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Public Statements

Legislative Branch Appropriations Act, 2012

Floor Speech

By:
Date:
Location: Washington, DC

Mr. BROUN of Georgia. Mr. Chairman, my amendment would reduce funding for the Joint Economic Committee by 25 percent and transfer more than $1 million to the deficit reduction account.

The Joint Economic Committee is tasked with many of the duties of other congressional committees. Those other congressional committees already perform these duties, such as holding hearings, performing research, and studying the U.S. economy.

We here in America are facing a tremendous financial crisis. The legislative branch should not be excluded during budget cut debates.

The Joint Economic Committee performs overlapping duties that could easily be maintained by the Ways and Means Committee or the Budget Committee, or even the respective leadership policy committees. A 25 percent cut is very modest considering the gravity of the enormous debt that we are accumulating each and every day, and we must begin paying down that debt.

Our debt level is unsustainable, totally unsustainable. We are broke as a Nation. We have to start cutting in every aspect of the government's expenditures, and I believe the Joint Economic Committee can afford it, and I urge my colleagues to support my amendment.

I reserve the balance of my time.

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Mr. BROUN of Georgia. Mr. Chairman, my amendment would simply reduce funding for the Office of Compliance to the fiscal year 2008 level and would transfer almost half a million dollars into the spending reduction account.

At a time when we are facing such pressing fiscal crisis, we have a financial fiasco here in America because of the outrageous spending Congress has been doing by both parties. Scaling back the spending for the Office of Compliance to the 2008 level is a modest and reasonable request. We have to continue to make cuts in every corner of the budget that we can, and we have to prioritize paying down our massive Federal debt that is totally unsustainable.

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Mr. BROUN of Georgia. Thank you, Mr. Chairman.

My amendment would reasonably reduce funding for the Botanic Garden to the fiscal year 2008 level and transfer more than $3 million to the spending reduction account. This bill funds the garden at $12 million. I'm only asking that the Botanic Garden be funded at $9 million.

Our Nation is broke. We are broke. There's no question about that. We need to face the fact that we are broke. Yet we continue to add to our enormous debt by borrowing more than $4 billion each day.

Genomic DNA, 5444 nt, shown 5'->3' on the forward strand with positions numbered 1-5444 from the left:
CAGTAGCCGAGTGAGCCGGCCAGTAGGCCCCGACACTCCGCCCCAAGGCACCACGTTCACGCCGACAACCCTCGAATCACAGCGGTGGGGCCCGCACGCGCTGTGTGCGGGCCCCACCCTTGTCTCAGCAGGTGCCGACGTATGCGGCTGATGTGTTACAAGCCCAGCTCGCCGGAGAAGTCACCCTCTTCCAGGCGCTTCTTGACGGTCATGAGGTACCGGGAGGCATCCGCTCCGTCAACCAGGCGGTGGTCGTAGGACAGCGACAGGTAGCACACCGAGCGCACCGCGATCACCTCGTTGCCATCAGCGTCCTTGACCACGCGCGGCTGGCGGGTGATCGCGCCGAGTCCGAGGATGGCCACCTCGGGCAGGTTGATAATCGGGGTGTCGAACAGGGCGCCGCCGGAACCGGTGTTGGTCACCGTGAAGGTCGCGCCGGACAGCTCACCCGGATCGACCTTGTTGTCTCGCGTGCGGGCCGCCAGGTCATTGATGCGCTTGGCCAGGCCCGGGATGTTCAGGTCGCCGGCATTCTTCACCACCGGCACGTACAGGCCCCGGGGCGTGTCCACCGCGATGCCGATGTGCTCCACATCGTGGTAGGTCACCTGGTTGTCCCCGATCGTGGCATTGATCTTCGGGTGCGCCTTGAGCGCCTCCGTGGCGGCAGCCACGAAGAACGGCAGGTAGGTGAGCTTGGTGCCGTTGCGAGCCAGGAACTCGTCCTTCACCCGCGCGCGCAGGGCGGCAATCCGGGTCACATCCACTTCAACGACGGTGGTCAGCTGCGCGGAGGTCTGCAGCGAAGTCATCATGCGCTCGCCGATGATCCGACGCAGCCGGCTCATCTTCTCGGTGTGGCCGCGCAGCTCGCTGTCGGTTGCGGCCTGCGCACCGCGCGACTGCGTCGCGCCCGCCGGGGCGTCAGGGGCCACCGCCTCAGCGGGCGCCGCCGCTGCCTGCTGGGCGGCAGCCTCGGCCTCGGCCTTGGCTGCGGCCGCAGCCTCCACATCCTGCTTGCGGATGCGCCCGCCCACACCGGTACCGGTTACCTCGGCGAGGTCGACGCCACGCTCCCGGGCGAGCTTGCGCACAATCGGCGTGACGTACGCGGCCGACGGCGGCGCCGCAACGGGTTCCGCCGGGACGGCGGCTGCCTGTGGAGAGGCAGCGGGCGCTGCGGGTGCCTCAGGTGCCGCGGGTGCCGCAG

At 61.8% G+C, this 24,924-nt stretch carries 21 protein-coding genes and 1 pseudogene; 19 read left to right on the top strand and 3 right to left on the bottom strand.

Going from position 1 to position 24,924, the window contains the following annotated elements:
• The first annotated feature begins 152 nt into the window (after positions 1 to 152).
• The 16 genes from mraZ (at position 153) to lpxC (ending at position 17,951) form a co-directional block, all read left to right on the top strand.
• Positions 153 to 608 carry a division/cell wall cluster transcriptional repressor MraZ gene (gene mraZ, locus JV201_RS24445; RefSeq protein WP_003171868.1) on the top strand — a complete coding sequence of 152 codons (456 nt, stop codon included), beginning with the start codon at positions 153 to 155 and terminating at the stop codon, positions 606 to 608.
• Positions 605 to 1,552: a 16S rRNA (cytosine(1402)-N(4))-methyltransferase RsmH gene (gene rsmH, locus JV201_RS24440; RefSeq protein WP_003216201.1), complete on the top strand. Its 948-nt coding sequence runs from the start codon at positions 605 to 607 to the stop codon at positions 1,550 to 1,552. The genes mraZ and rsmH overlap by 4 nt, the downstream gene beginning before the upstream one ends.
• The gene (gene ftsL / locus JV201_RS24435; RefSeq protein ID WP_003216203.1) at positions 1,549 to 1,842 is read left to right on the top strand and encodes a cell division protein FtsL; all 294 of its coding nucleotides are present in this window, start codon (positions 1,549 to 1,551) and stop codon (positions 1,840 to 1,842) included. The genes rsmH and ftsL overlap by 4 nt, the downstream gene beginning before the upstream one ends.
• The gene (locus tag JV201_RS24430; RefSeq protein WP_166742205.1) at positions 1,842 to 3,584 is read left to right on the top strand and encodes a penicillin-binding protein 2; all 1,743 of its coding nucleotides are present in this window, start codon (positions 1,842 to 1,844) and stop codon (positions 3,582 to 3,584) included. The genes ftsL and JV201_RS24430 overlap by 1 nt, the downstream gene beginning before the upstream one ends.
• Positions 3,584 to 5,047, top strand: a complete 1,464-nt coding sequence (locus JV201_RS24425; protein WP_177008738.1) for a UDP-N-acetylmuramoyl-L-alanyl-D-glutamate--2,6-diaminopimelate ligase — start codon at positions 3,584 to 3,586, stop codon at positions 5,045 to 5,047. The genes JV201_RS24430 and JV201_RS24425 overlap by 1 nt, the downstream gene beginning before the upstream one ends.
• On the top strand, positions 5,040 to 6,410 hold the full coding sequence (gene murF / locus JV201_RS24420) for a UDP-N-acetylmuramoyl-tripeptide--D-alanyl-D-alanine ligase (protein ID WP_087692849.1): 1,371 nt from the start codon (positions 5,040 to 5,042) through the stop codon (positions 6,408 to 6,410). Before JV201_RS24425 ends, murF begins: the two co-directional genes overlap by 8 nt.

I believe, and I think that the American people would agree, that it is more reasonable to ask the Botanic Garden to stop trimming their hedges and to start trimming their budgets, like many of the other offices have done within the Federal Government and like many families and businesses have done all across this Nation.

We cannot afford to continue down this same path of fiscal irresponsibility that we have been heading down. I urge my colleagues to help me put America back on a different course and to support this amendment.

I reserve the balance of my time.

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Mr. BROUN of Georgia. Mr. Chairman, I yield myself the balance of my time.

I appreciate my good friend Ander Crenshaw's remarks about this. When families face hard economic times, they look at extraneous expenses. I love plants. My wife and I work in our yard. We have plants that we baby, and she waters every day, so we certainly have a great appreciation of botanic gardens, plants, and the things that plants bring in the way of enjoyment. But when faced with hard economic times, people don't go out to Home Depot and buy more plants when they can't pay their bills, and that's the situation we're in as a Nation. Though the Botanic Garden is a very beautiful place, with a lot of very beautiful plants in it, I think it's not the responsible thing to continue to try to grow more things that are going to continue to grow the debt and spend money we just simply do not have.

As we've gone through the authorization process in the three committees I'm in, and as we've gone through these appropriation bills, I'm reminded of a saying that was utilized during our founding periods, but with a new twist, and the new twist is this: Don't cut me, don't cut thee, cut that fellow behind the tree. I hear that in the authorization committees over and over again:

"We have to cut our spending but don't cut me. Cut somebody else.''

"We have to get our debt under control, but don't cut me. Cut somebody behind the tree.''

There's nobody behind the tree. America deserves better. This is a simple cut. The Botanic Garden, as lush and pretty as it is, is not a necessary expenditure of the Federal Government, and I think the American people, if they had a choice, would support this amendment.

Mr. Chairman, I appreciate my good friend Ander Crenshaw's comments and the comments from the other side, but we just simply have to stop spending money that we do not have. It's irresponsible to do so, and so I urge the adoption of my amendment.

I yield back the balance of my time.

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